• during the sprint: no changes are made that would endanger the sprint goal, quality goals do not decrease, scope may be clarified and re-negotiated between the PdO and the development team as more is learned.
    • a sprint could be cancelled by the PdO when the sprint goal become obsolete.
  • sprint planning
    • sprint planning is time-box to a maximum of eight hours for one month sprint.
    • sprint planning answers the what can be delivered in the increment for the upcoming sprint and the how the work needed to deliver the increment be achieved
    • input to the sprint planning is the product backlog, latest product increment, projected capacity of the development team during the sprint, past performance of the development team.
  • daily scrum
    • is a 15-minute time-boxed event for the development team and only development team members participate in the daily scrum.
  • sprint review
    • is a four-hour time-boxed meeting for one month sprints.
    • the result of sprint review is a revised PB that defines the probable product backlog items for the next sprint. May also be adjusted overall to meet new opportunities
  • sprint retrospective
    • after the sprint review and prior next sprint planning and it is a three hour time-boxed meeting for one month sprints.
    • by the end of sprint retrospective the scrum team should have identified improvements that it will implement in the next sprint.


  • product backlog
    • ordered list of everything that might be needed in the product and is the single source of requirements and any changes to be made to the product
    • it is dynamic and it is a list of all features, functions, requirements, enhancements, fixes
    • PBIs have the attributes of a description, order, estimate, value
    • one product backlog exists for multiple teams (grouping if items may be employed)
    • the various projective practices do not replace the importance of empiricism. In complex environments only what has happened may be used for forward looking decision making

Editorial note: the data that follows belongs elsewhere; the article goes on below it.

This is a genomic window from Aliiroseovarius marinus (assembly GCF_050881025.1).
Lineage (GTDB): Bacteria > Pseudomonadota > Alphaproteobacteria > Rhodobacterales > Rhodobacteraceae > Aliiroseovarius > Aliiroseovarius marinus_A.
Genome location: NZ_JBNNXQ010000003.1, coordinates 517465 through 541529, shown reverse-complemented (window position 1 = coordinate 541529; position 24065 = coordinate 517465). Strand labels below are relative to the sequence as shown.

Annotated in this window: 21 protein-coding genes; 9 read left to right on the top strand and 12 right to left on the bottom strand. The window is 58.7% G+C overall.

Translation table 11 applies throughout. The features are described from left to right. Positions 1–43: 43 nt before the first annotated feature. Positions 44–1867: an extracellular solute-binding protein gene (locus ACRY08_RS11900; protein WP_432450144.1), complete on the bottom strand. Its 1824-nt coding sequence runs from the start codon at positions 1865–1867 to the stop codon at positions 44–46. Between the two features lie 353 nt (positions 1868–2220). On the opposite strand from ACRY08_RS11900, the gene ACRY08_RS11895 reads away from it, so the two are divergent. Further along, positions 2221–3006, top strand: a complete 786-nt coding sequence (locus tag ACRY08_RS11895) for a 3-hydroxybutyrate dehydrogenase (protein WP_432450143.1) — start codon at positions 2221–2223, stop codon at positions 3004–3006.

• sprint backlog
    • is the set of PB items selected for the sprint, plus a plan for delivering the product and realising the sprint goal.
  • Increment
    • is the sum of all PBIs completed during a sprint and the value of the increments of all previous sprints
    • at the end of the sprint, the new increment must be “done”, which means must be in useable condition and meet the scrum team’s definition of “done”.

definition of “done”

  • a shared understanding for everyone of what it means for a work to be complete, to ensure transparency
  • it is used from the scrum team to assess when work is complete on the product increment.
  • each increment is additive to all prior increments and thoroughly tested, ensuring that all increments work together.
  • any one product or system should have a definition of “done” that is a standard for any work on it.
in conclusion

scrum’s roles, artifacts, events and rules are immutable and although implementing only parts is possible, the result is not scrum. scrum exists only in its entirety and functions well as a container for other techniques, methodologies, and practices

effort is good!


must reading

The Scrum Guide (2013) – The Definitive Guide to Scrum: The Rules of the Game

Scrum – A pocket Guide


Research has shown that highly performing teams are better at solving problems, they have an improved quality of decision making and they are more committed to tasks. Team members are more satisfied and motivated, they support creativity and innovation and they operate in an environment of trust. While these are a few benefits of highly performing teams, ineffective teams cannot achieve business goals and performance objectives.

Under that context, developing high performing teams should be a common goal for any organization. More specific for organizations that are moving to an “agile”environment, where emphasis is given on individuals, interactions and teamwork, teams at any level that high perform should be seen as an important pillar in getting the benefits of any agile transformation.

But how to coach a team to high performance? Why just only one in five teams is high performing? What is missing and many “agile” teams, despite the agile practices and methods being used are not able to high perform?